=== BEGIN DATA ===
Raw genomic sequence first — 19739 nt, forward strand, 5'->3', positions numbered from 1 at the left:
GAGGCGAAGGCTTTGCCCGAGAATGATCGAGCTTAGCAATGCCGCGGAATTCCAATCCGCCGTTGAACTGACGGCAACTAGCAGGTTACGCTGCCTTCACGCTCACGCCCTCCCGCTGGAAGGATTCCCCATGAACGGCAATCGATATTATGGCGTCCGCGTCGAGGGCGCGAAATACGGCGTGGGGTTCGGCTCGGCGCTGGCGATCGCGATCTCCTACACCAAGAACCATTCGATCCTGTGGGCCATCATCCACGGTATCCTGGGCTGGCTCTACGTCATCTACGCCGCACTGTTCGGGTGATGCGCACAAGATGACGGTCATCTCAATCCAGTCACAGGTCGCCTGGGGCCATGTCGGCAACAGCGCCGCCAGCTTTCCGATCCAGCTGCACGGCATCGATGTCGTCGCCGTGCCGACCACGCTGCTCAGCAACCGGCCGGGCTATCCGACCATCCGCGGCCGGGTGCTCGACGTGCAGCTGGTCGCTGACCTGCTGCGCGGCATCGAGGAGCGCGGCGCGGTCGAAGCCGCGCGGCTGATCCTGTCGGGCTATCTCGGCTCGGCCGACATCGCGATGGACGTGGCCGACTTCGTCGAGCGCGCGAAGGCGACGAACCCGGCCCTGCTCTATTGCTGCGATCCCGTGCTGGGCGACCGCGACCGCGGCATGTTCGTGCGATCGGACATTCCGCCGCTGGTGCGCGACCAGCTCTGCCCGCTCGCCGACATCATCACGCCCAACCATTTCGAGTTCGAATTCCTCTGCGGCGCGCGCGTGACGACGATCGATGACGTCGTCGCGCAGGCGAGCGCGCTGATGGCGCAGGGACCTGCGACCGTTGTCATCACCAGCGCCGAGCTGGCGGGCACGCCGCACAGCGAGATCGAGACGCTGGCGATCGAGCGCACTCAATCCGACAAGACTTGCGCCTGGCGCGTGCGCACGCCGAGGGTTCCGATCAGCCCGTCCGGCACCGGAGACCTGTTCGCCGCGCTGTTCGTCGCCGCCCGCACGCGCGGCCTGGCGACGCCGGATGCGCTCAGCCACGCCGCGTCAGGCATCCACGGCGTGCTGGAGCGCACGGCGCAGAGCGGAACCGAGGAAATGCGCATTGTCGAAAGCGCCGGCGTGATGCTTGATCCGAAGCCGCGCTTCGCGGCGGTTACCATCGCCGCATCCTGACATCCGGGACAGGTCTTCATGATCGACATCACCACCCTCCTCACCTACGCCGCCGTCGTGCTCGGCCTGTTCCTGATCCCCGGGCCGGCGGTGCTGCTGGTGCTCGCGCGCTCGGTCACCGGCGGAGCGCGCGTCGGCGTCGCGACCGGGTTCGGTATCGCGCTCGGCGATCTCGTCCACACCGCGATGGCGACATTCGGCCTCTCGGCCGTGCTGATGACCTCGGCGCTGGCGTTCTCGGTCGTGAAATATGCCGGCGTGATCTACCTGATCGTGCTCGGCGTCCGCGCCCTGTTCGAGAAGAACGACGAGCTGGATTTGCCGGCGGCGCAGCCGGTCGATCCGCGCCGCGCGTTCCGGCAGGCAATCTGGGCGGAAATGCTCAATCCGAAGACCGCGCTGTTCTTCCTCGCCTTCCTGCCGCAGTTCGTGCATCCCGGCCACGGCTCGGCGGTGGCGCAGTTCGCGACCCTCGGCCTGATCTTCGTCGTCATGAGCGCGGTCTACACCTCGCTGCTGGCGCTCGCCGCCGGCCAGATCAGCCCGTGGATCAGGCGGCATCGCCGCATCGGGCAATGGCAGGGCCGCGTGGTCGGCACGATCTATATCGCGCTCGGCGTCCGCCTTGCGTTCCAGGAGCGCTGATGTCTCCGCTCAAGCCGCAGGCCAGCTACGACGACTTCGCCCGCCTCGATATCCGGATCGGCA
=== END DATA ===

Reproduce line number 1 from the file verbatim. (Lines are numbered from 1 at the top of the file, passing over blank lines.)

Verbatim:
Raw genomic sequence first — 19739 nt, forward strand, 5'->3', positions numbered from 1 at the left: